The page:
'Silicon Valley' Producers Reveal the Storyline They Feared Viewers Wouldn't Comprehend

Ali Page/HBO
'Silicon Valley'

The fifth season of HBO's tech comedy saw the Pied Piper gang trying to decentralize the internet, a concept whose response surprised Mike Judge and Clay Tarver.

HBO's spoof of the Bay Area's male-dominated, self-serious tech scene manages to nab Emmy noms every year, though the comedy has always been in the shadow of the network's other crown jewel (and awards hog), Veep. With the political satire out of the race this year, it could be Silicon Valley's time — but showrunner Mike Judge isn't optimistic, joking to THR that what he's most looking forward to at the Emmys is "losing to someone new."

Silicon Valley writers and producers Judge, 55, and Clay Tarver, 52 (they're nominated with Alec Berg), pick their favorite bit of dialogue from the season, reveal which castmember would make the best politician and the star they'd most like to have as a guest star (Daniel Day-Lewis is free, right?).

What are you most looking forward to at the Emmys this year?

CLAY TARVER It's always seeing my colleagues all buttoned up in fancy dresses and tuxedos. I can barely recognize them. It feels like a last episode of a season of Survivor.

What was your favorite line of dialogue 
this season?

MIKE JUDGE Jared saying to [an unhelpful camper], "How would you like to die today, motherfucker?!"

TARVER Zach Woods came up with it on 
the spot.

What's a joke that you wanted to put on the 
air that you couldn't?

TARVER The alts for [Zach's] joke.

JUDGE HBO pretty much lets us do what we want, so we're not limited by network censors. There are times where we have to make tough choices on alts that the actors have improvised, though. It's a good problem to have.

What's a discussion you had in the writers room that you found particularly interesting?

JUDGE Discussing how we were going to do the 51 percent attack [to destabilize a cryptocurrency] — and make it accessible and exciting to the audience — was interesting to me.

TARVER It was at the beginning of the season when it was clear to everyone that the luminaries of the actual Silicon Valley had basically broken the world. Wittingly or unwittingly. We'd all joked about it happening for years. But everyone was beginning to realize how far it had finally gone.

Who would you most like to see as a guest 
star on the show and why?

JUDGE Daniel Day-Lewis. I met a tech billionaire recently, and while he was talking, I thought, "Daniel Day-Lewis could play this guy." I realize this will never happen. Just answering honestly.

What's the most unexpected response you've gotten to your series this season?

TARVER That people seemed to actually understand our episode about a 51 percent attack from a Chinese phone manufacturer on a fully decentralized internet.

On the Emmy red carpet, what do you hope 
you'll be asked about?

JUDGE I will be avoiding the red carpet. I'm 
not famous enough.

TARVER "What are Mike Judge and Alec Berg really like?"

And what's the one thing you never want to be asked about again?

JUDGE "If you could make any app, what would it be?"

TARVER "Who are you?"

Who would you most like to chat up at Emmy parties?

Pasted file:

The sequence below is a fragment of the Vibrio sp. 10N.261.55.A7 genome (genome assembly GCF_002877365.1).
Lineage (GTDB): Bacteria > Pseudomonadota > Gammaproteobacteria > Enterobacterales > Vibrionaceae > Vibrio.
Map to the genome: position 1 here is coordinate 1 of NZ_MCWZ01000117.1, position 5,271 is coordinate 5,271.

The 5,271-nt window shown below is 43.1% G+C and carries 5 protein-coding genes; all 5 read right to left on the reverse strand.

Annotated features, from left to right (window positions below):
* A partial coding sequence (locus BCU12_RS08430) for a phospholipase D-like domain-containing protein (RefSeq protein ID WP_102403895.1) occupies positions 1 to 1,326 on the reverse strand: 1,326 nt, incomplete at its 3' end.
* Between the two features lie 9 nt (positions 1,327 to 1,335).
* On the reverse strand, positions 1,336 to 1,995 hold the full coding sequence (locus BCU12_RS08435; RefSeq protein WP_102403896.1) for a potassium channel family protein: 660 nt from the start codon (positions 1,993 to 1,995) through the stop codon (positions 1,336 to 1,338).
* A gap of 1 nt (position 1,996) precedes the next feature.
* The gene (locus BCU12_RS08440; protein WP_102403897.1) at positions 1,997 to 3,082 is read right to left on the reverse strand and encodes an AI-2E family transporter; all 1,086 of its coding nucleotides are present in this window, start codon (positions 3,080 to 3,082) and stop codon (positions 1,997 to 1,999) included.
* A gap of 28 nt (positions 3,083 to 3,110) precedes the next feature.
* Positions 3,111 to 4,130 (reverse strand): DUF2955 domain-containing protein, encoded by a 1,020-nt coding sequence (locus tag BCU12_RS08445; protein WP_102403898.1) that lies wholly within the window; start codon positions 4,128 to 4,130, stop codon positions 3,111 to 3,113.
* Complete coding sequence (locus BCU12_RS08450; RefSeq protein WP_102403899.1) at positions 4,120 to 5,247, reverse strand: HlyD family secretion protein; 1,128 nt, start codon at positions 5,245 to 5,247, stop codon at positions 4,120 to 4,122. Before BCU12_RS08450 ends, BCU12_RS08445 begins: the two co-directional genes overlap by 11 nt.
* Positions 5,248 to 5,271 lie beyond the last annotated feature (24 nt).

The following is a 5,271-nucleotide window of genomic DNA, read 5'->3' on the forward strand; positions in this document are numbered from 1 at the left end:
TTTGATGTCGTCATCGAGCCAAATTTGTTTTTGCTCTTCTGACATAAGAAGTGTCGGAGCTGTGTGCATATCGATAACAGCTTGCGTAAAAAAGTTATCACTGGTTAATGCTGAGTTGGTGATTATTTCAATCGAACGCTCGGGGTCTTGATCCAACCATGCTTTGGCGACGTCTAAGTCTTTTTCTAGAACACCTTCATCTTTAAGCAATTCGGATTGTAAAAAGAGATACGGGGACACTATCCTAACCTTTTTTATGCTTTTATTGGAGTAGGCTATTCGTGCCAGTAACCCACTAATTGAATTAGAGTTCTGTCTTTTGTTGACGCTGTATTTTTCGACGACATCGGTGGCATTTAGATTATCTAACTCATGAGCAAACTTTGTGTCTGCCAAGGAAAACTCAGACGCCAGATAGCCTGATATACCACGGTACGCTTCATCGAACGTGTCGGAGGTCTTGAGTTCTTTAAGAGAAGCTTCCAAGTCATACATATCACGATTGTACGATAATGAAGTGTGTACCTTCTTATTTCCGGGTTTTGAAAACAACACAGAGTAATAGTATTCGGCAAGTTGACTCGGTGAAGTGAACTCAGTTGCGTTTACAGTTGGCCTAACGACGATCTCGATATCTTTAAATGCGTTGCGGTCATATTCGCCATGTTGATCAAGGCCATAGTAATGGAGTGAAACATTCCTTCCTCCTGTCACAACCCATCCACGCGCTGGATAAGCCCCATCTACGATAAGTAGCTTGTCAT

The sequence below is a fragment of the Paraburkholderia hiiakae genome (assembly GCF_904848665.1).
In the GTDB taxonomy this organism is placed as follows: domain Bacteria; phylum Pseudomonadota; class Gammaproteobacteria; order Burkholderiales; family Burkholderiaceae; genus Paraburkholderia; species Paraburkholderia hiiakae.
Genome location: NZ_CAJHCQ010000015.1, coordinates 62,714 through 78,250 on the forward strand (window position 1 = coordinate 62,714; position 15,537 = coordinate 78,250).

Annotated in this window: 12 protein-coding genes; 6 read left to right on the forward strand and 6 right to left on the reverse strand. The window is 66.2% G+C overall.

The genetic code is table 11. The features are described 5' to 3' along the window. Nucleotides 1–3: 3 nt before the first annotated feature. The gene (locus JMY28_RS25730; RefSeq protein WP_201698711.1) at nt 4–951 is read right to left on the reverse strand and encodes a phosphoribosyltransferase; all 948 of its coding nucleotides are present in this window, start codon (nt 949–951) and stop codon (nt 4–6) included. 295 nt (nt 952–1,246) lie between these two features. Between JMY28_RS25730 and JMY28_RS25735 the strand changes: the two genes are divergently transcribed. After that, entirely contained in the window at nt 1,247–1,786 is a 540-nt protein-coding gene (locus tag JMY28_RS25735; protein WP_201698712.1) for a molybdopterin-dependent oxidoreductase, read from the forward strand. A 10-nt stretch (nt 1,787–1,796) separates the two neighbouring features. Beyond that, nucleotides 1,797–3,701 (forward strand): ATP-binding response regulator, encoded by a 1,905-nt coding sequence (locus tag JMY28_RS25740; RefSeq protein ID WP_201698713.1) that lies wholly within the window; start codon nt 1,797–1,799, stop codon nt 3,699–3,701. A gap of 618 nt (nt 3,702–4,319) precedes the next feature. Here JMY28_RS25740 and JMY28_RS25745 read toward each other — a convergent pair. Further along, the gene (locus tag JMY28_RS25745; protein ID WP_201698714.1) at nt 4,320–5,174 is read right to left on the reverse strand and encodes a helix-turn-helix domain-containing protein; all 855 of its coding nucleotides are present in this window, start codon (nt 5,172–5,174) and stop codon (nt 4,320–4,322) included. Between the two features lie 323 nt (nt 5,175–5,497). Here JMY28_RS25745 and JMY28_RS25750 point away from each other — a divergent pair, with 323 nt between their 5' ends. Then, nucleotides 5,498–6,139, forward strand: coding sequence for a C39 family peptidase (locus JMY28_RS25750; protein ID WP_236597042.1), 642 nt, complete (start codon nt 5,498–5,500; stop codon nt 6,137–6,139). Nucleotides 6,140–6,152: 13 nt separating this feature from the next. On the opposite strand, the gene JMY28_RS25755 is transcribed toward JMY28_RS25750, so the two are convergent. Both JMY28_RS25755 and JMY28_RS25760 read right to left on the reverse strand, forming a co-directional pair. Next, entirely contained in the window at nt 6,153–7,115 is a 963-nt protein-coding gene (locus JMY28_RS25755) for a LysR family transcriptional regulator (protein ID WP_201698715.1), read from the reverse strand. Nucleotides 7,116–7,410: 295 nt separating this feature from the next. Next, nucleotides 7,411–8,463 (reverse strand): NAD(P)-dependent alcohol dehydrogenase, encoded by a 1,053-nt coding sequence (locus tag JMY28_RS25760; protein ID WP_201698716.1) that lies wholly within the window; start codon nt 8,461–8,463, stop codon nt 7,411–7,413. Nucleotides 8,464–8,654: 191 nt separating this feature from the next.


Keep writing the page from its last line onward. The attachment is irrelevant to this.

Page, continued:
JUDGE I try not to chat people up. The only time I've ever done that was when I saw three of 
the captains from Deadliest Catch in a bar.

TARVER My date. I'm usually a distracted, 
overwhelmed, vaguely uptight person in a rented tuxedo during the actual event.

Who in your cast is best suited to run for office?

JUDGE None of them are suited to run for office. Except maybe Suzanne Cryer for city comptroller or something like that.

TARVER I enthusiastically endorse Martin Starr. But only if he ran — and governed — in character as Bertram Gilfoyle.

There ought to be an Emmy category for …

JUDGE Dramas posing as comedies.



The March 7 issue of THR featuring the cast of Silicon Valley (with the line "Triumph of the Beta Male") drew the ire of 
the alt-right, including commentator Alex Jones, who went on a tirade saying the cover was a harbinger of "alpha males" being "taken control of and being enslaved." Brit YouTube personality Paul Joseph Watson called the image a "cancer." And comedian Chad Prather spoke about the issue on Fox & Friends: "Why is there such a war on masculinity? I mean, the worst thing you can be today 
in America is a white, heterosexual, Christian male." Appearing on The Late Show With Stephen Colbert on March 21, Thomas Middleditch responded to the controversy: "I go to bed in 
full plaid eating a cheeseburger and shooting a gun," the actor quipped of his "alpha male" bona fides. "In all truth, I consider myself more of a theta male. I'm way down there. I'm cucking the cucks."


Kumail Nanjiani may have said it best when he summed up his sitcom's showing in the 2018 Emmy race with this tweet: "Silicon Valley is going to lose SEVEN Emmys!!!" The bloom is indeed off the rose for this tech comedy of errors, in the top category for its fifth consecutive year. There was a time when Silicon Valley could have cracked the series race, but those peak seasons saw it constantly outgunned by HBO sibling Veep. The absence of that contender certainly unlocks a door for Silicon Valley, but it's not exactly open. If it's an HBO show that snaps up the Veep crown, signs point to Barry. Bill Hader's newcomer, also showrun by Silicon Valley exec producer Alec Berg, now looks like the network's strongest hand. Michael O'Connell

This story first appeared in an August stand-alone issue of The Hollywood Reporter magazine. To receive the magazine, click here to subscribe.